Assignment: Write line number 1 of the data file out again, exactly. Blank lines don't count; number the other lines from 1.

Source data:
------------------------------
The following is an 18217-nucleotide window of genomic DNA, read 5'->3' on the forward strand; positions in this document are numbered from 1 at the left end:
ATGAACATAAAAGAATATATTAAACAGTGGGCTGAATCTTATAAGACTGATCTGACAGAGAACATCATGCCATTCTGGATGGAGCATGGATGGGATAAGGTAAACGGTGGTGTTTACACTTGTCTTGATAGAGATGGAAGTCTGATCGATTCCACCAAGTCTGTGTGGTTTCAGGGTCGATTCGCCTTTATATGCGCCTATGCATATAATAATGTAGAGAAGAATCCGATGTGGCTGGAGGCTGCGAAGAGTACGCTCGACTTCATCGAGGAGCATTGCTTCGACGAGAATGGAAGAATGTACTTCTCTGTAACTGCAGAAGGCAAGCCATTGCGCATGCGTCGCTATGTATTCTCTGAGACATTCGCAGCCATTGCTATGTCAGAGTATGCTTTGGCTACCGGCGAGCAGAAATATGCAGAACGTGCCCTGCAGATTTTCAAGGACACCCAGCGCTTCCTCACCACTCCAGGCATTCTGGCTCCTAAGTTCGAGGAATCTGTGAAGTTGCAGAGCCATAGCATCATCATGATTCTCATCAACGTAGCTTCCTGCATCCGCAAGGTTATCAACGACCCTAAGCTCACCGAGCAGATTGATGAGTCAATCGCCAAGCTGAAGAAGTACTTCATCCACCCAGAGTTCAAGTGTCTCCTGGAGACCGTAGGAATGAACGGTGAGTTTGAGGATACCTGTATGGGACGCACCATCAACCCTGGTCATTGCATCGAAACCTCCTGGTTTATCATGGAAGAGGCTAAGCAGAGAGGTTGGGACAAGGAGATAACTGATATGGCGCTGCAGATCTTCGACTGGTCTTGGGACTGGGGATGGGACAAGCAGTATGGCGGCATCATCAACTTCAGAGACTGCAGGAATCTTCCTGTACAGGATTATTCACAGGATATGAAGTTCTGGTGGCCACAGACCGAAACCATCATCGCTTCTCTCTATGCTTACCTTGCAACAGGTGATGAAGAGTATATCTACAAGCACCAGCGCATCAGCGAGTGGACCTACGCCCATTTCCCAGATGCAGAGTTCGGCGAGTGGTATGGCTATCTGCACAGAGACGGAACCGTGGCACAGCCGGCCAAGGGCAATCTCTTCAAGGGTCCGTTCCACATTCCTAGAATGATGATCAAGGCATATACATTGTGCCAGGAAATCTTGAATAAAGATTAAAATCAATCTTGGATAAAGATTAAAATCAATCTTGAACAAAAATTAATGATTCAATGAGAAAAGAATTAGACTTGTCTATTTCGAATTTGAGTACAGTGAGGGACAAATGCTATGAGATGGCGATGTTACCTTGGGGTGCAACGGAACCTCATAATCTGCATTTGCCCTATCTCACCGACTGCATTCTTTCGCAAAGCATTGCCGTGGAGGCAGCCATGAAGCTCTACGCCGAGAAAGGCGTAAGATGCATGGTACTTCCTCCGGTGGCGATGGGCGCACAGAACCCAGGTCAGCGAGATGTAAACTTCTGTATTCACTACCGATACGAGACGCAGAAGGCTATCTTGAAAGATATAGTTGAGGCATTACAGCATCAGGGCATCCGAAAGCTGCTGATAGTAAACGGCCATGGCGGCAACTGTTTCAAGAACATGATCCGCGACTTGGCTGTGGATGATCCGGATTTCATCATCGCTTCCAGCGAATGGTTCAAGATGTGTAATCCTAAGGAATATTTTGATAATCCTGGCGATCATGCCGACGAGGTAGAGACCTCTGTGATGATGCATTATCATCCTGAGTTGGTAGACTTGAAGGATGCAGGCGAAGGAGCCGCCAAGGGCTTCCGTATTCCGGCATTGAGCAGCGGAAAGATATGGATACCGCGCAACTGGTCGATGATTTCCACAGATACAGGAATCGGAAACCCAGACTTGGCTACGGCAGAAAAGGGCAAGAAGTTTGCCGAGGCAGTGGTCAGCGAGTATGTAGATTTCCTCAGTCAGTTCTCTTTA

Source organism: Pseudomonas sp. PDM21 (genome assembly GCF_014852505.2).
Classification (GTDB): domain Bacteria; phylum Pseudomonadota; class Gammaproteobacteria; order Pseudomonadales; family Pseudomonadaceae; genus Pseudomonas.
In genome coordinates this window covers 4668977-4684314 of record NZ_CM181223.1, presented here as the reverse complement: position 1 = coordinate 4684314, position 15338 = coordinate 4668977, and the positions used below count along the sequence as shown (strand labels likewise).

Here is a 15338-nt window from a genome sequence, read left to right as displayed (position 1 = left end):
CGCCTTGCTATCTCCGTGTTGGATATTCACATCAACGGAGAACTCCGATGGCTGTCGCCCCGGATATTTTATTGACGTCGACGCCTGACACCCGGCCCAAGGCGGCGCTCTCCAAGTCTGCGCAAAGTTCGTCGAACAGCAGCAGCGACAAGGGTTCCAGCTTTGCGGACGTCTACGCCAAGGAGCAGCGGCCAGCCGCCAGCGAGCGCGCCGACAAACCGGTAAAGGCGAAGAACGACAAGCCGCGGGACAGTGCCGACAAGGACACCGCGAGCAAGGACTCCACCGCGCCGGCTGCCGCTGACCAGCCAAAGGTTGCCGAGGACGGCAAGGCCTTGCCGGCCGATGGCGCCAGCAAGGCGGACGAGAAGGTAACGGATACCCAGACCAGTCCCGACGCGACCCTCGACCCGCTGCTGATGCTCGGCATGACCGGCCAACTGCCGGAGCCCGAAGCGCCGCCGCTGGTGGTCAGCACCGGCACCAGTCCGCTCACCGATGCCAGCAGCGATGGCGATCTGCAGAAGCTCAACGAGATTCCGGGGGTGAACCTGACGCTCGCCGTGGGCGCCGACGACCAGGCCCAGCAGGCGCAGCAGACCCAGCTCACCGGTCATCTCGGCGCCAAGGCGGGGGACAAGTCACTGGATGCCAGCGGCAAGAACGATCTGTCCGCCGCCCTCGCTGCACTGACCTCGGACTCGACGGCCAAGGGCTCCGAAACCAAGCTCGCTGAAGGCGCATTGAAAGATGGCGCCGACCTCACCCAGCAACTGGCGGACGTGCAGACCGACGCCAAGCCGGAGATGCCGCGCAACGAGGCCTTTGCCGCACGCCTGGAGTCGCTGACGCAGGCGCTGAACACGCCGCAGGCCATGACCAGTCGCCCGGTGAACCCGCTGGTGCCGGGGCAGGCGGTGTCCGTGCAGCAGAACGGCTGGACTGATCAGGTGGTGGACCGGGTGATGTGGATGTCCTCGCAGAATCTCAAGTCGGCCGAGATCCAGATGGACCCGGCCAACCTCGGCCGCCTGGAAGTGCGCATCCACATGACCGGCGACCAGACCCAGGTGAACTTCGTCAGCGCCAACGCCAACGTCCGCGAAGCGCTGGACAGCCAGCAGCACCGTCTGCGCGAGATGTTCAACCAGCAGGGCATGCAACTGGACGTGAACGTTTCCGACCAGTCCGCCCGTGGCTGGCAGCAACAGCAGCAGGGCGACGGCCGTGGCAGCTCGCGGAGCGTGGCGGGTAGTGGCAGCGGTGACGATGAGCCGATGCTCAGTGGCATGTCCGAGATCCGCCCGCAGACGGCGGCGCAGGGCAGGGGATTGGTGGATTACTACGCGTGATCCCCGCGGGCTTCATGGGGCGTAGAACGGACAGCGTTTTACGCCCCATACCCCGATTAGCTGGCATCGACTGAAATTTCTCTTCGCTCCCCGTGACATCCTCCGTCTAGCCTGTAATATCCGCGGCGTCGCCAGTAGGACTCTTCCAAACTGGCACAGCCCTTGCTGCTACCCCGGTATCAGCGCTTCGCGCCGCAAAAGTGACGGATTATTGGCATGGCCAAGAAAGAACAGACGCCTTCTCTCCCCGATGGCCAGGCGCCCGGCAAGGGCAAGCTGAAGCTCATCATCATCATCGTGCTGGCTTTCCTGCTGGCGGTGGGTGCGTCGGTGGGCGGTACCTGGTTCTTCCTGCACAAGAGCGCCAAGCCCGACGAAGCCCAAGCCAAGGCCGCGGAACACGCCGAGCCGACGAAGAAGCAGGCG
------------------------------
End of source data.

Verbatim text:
The following is an 18217-nucleotide window of genomic DNA, read 5'->3' on the forward strand; positions in this document are numbered from 1 at the left end: